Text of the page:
Britain’s tentative economic recovery is expected to gather pace next year, although growth could moderate in coming years as UK government spending cuts “start to bite”.
The Centre for Economics & Business Research (CEBR) forecast today that the economy will grow by 1 per cent this year – up from its previous prediction of 0.7 per cent – before accelerating to 1.5 per cent in 2014 as a recovery in the housing market supports an increase in consumer spending.
However, the think-tank’s senior economist, Scott Corfe, said growth could dip to 1.3 per cent in 2016 because of the government’s decision to delay cuts in public spending. He added: “It’s not until 2016 that spending cuts really start to bite, so we should expect some slowdown after the next general election.”
The CBI is also predicting growth of 1 per cent this year, while the British Chambers of Commerce recently upgraded its growth forecast from 0.6 per cent to 0.9 per cent.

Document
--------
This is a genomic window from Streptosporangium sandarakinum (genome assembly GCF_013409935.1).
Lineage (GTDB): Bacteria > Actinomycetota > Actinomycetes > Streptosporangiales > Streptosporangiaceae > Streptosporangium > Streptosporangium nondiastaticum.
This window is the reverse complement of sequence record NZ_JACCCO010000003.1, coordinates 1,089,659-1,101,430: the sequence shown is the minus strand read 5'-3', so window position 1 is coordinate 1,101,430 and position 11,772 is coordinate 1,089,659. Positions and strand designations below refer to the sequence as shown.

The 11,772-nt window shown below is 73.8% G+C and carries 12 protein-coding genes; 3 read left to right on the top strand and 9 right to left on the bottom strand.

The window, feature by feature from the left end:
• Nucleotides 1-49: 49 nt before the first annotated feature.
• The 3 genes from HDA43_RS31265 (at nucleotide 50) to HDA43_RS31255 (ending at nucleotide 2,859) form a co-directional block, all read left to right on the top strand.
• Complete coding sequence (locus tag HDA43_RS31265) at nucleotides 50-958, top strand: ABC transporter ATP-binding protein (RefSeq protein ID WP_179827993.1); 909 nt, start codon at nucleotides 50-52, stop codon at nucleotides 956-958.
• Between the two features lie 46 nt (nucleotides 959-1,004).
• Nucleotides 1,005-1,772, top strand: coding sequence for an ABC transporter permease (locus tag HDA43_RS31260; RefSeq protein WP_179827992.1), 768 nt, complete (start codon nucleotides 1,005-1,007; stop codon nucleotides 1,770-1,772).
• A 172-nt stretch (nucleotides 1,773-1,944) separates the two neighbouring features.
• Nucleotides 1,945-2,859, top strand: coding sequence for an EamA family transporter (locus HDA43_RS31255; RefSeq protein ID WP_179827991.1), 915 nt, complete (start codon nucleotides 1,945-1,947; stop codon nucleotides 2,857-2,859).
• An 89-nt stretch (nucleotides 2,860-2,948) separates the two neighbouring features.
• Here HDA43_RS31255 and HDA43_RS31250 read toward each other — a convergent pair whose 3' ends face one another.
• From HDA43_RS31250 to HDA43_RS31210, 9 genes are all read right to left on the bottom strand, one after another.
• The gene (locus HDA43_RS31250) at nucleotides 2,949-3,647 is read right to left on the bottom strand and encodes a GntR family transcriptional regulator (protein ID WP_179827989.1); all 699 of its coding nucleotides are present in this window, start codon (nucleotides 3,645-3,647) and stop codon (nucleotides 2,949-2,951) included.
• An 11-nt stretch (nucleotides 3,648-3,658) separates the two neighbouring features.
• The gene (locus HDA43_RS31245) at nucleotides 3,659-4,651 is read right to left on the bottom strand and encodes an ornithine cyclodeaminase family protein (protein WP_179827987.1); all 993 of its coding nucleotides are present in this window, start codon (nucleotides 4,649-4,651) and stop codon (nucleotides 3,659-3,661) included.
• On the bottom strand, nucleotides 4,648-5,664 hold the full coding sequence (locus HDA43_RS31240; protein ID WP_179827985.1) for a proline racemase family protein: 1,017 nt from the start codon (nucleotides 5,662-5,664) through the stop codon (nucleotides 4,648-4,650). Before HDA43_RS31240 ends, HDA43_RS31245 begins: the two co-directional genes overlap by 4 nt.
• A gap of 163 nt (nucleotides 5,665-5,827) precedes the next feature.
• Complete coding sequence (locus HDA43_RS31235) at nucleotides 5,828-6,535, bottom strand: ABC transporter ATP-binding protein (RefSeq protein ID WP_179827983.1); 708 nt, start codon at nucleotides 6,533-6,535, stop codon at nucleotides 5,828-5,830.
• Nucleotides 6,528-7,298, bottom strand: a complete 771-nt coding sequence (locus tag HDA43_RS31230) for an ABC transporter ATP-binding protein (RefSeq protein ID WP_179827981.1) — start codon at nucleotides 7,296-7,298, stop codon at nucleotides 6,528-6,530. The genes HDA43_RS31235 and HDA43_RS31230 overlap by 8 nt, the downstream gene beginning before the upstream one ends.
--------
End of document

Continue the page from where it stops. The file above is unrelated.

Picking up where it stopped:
Chancellor George Osborne said the government’s austerity policies had been vindicated by figures last week, which showed the economy grew 0.6 per cent during the second quarter, up from 0.3 per cent for the first three months of the year.
He said: “Britain’s holding its nerve, we’re sticking to our plan, the economy’s on the mend.”
Neil Bentley, deputy director-general of the CBI, claimed the country was on the road to recovery, although there were likely to be “a few bumps ahead”.